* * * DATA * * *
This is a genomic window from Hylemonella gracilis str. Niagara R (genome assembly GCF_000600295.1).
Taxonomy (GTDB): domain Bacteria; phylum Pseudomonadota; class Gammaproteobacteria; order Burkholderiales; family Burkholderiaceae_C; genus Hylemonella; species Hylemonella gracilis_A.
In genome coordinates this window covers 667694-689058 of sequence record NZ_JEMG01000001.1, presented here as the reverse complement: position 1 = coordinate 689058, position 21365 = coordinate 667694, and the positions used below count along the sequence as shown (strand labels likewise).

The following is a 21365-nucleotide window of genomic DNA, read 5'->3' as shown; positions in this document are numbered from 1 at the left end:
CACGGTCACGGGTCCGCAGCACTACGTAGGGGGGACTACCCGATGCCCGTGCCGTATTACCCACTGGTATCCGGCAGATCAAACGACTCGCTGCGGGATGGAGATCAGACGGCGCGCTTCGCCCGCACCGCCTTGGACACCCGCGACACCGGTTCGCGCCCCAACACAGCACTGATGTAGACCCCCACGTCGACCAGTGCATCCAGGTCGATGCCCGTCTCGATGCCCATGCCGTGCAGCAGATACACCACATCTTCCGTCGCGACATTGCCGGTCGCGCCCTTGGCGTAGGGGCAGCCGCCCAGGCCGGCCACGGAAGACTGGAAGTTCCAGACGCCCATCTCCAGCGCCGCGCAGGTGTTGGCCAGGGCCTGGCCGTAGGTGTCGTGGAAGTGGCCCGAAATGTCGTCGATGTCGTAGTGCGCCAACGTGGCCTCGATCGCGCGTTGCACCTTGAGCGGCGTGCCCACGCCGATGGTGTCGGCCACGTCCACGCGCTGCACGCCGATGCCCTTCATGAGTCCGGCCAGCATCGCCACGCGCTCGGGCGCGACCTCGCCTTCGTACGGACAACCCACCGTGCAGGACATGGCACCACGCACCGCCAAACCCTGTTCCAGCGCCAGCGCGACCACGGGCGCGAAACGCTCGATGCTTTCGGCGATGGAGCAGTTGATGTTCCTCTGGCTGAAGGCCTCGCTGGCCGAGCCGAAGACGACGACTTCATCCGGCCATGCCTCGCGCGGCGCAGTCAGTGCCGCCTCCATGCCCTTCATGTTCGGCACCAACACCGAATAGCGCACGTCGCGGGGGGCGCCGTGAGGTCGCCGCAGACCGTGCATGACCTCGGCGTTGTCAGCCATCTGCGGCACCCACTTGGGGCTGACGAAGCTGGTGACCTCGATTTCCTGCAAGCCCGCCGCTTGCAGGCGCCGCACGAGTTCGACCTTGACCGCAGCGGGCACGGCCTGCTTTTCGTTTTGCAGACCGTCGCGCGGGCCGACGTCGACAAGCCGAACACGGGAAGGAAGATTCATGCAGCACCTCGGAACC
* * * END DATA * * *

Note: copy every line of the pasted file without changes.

This is a genomic window from Hylemonella gracilis str. Niagara R (genome assembly GCF_000600295.1).
Taxonomy (GTDB): domain Bacteria; phylum Pseudomonadota; class Gammaproteobacteria; order Burkholderiales; family Burkholderiaceae_C; genus Hylemonella; species Hylemonella gracilis_A.
In genome coordinates this window covers 667694-689058 of sequence record NZ_JEMG01000001.1, presented here as the reverse complement: position 1 = coordinate 689058, position 21365 = coordinate 667694, and the positions used below count along the sequence as shown (strand labels likewise).

The following is a 21365-nucleotide window of genomic DNA, read 5'->3' as shown; positions in this document are numbered from 1 at the left end:
CACGGTCACGGGTCCGCAGCACTACGTAGGGGGGACTACCCGATGCCCGTGCCGTATTACCCACTGGTATCCGGCAGATCAAACGACTCGCTGCGGGATGGAGATCAGACGGCGCGCTTCGCCCGCACCGCCTTGGACACCCGCGACACCGGTTCGCGCCCCAACACAGCACTGATGTAGACCCCCACGTCGACCAGTGCATCCAGGTCGATGCCCGTCTCGATGCCCATGCCGTGCAGCAGATACACCACATCTTCCGTCGCGACATTGCCGGTCGCGCCCTTGGCGTAGGGGCAGCCGCCCAGGCCGGCCACGGAAGACTGGAAGTTCCAGACGCCCATCTCCAGCGCCGCGCAGGTGTTGGCCAGGGCCTGGCCGTAGGTGTCGTGGAAGTGGCCCGAAATGTCGTCGATGTCGTAGTGCGCCAACGTGGCCTCGATCGCGCGTTGCACCTTGAGCGGCGTGCCCACGCCGATGGTGTCGGCCACGTCCACGCGCTGCACGCCGATGCCCTTCATGAGTCCGGCCAGCATCGCCACGCGCTCGGGCGCGACCTCGCCTTCGTACGGACAACCCACCGTGCAGGACATGGCACCACGCACCGCCAAACCCTGTTCCAGCGCCAGCGCGACCACGGGCGCGAAACGCTCGATGCTTTCGGCGATGGAGCAGTTGATGTTCCTCTGGCTGAAGGCCTCGCTGGCCGAGCCGAAGACGACGACTTCATCCGGCCATGCCTCGCGCGGCGCAGTCAGTGCCGCCTCCATGCCCTTCATGTTCGGCACCAACACCGAATAGCGCACGTCGCGGGGGGCGCCGTGAGGTCGCCGCAGACCGTGCATGACCTCGGCGTTGTCAGCCATCTGCGGCACCCACTTGGGGCTGACGAAGCTGGTGACCTCGATTTCCTGCAAGCCCGCCGCTTGCAGGCGCCGCACGAGTTCGACCTTGACCGCAGCGGGCACGGCCTGCTTTTCGTTTTGCAGACCGTCGCGCGGGCCGACGTCGACAAGCCGAACACGGGAAGGAAGATTCATGCAGCACCTCGGAACC